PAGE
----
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A savings account is a type of deposit account created and held at a retail bank. This account allows you to pay the interest, but unlike the Transactional Account or the Current Account as we call it, it cannot have direct usage of paying the money e.g. through the medium of a cheque. These accounts help customers in setting aside a certain portion of their liquid property or assets as we call them while earning a considerable monetary return.
How does a Saving Account work?
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The Savings Account basically works the following way: All you need to do is open a savings account at the concerned bank. The bank in turn pays you the required interest on the money that you deposit in that account. The concerned bank then loans the money you have deposited to other people, with the sole condition of charging a slightly higher interest rate on the executed loan than that of what they return or pay you for your respective accounts.
How much cash or liquid assets should one have in their Savings Accounts?
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Going by the standards of the general rule, financial experts and advisors, as we call them, recommend that one must have enough savings stacked in the savings account, which should be able to cover at least three to six months’ worth of bills. This solidification and safe precaution in turn provides you with a strong financial back up in adverse cases or cases of need like deaths, marriage arrangements, unprecedented accidents, medical treatments, loss of job etc. It’s only because of the liquidity and fluidity of your savings account that you can gain access to the money much more quickly and more easily as and when you are in need of it. Though some experts, analysts and advisors advise you to store much more in your savings account, it’s almost a common perception, or should I say most people think that excess money should be stored in much higher interest-bearing accounts.
Online Savings Account:
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Online Savings Account (OSA) is a savings account which is operated, carried out and funded all on the internet. Online Savings Accounts possess the characteristics of a higher interest rate properly backed by much lower fees, in comparison to the traditional savings account. Most of these high-producing and high-yielding accounts have no minimum balance. In most cases, account holders link their online savings accounts to their currently existing external bank accounts to help ease and safe transfers of funds in-between multiple accounts. Some are also offered easier resources such as ATM cards so that the desired customers can directly access the funds in their other online accounts.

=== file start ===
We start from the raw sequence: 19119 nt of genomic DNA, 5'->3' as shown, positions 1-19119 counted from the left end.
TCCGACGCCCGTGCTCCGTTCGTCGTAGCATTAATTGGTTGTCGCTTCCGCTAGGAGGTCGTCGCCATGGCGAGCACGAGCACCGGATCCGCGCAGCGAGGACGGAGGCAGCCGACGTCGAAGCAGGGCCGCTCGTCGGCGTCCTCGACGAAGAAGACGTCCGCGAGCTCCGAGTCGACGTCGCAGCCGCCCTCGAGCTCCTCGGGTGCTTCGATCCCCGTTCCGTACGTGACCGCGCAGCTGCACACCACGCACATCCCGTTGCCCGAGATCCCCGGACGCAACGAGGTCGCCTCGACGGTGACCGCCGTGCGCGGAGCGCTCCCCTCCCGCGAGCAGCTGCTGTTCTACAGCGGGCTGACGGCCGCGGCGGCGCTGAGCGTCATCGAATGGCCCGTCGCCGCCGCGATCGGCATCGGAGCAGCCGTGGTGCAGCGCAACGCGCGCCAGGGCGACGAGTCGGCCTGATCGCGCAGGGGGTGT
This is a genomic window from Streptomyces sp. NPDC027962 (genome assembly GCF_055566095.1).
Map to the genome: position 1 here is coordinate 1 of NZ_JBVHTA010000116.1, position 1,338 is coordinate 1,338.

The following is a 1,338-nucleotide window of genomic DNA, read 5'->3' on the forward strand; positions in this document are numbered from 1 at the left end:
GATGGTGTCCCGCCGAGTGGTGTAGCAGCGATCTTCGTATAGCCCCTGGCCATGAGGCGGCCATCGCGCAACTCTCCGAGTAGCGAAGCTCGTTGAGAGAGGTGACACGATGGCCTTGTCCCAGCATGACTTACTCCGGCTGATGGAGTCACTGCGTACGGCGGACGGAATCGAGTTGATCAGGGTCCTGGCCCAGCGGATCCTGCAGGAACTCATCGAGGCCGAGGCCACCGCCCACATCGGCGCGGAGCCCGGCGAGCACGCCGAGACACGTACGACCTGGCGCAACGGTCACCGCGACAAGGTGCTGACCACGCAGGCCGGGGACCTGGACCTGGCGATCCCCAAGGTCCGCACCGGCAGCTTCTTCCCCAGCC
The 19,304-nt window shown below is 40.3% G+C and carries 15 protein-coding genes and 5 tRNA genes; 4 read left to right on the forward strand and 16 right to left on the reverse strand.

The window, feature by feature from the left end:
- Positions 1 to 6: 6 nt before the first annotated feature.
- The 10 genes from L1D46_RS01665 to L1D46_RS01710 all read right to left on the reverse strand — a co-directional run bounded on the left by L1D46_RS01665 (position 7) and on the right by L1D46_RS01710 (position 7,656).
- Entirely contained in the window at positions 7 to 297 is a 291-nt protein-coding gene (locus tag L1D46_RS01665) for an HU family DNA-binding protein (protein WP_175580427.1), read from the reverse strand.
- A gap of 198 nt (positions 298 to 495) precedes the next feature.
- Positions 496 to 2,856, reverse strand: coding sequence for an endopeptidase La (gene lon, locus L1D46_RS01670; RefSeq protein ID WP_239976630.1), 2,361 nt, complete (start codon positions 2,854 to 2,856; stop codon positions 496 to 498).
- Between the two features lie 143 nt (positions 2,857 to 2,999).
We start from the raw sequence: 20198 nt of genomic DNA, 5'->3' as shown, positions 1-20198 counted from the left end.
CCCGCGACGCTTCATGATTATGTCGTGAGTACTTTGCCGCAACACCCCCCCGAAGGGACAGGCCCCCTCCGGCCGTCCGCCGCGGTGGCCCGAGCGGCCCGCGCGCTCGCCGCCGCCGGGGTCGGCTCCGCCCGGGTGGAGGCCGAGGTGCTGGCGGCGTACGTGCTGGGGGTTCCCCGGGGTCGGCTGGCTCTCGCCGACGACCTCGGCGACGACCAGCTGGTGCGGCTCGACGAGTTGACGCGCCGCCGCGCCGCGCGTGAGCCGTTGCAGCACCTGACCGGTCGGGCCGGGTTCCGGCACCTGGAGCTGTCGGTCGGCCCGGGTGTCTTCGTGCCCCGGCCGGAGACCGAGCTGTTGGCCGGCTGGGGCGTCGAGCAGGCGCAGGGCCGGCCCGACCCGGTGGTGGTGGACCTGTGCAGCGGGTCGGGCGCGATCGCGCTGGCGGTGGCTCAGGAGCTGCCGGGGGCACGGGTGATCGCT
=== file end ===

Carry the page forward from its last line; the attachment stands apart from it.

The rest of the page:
The Best Savings Account:
2018 has marked the advent of many good and reliable , in other words the best savings account providing good return rates to the common public. Some of these are:
- ASAP Instant Savings Account:
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Zero balance savings account with the introduction of auto sweep in feature, which means balance savings over 10, 000/- will automatically turn into a Fixed Deposit (FD)
- Kotak Mahindra Bank 811:
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This is also a zero balance savings account with 6% of interest annually on your savings
- Digibank By DBS:
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Zero balance savings account with a superior interest of 7% paid per annum on a balance exceeding above 1 lakh, reaching up to 2 lakhs
Advantages & Disadvantages of Savings Account:
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- Savings accounts allow the paying of interest, so it is more beneficial to keep your non-required funds in a savings account than that of a checking account in order that money can have growth.
- Savings accounts , apart from direct cash and demand accounts, are the most fluid investments.
- In addition to savings accounts facilitating or helping with good savings, they also make it much easier accessing your storage of funds.
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- Due to the easy accessibility to the fund storage, there also lies a temptation to spend it.
- Savings accounts offer lower interest rates than certain others, like Treasury bills, certificates of deposit (CDs) etc. Consequently, the funds should not use Savings Account as their long term store box.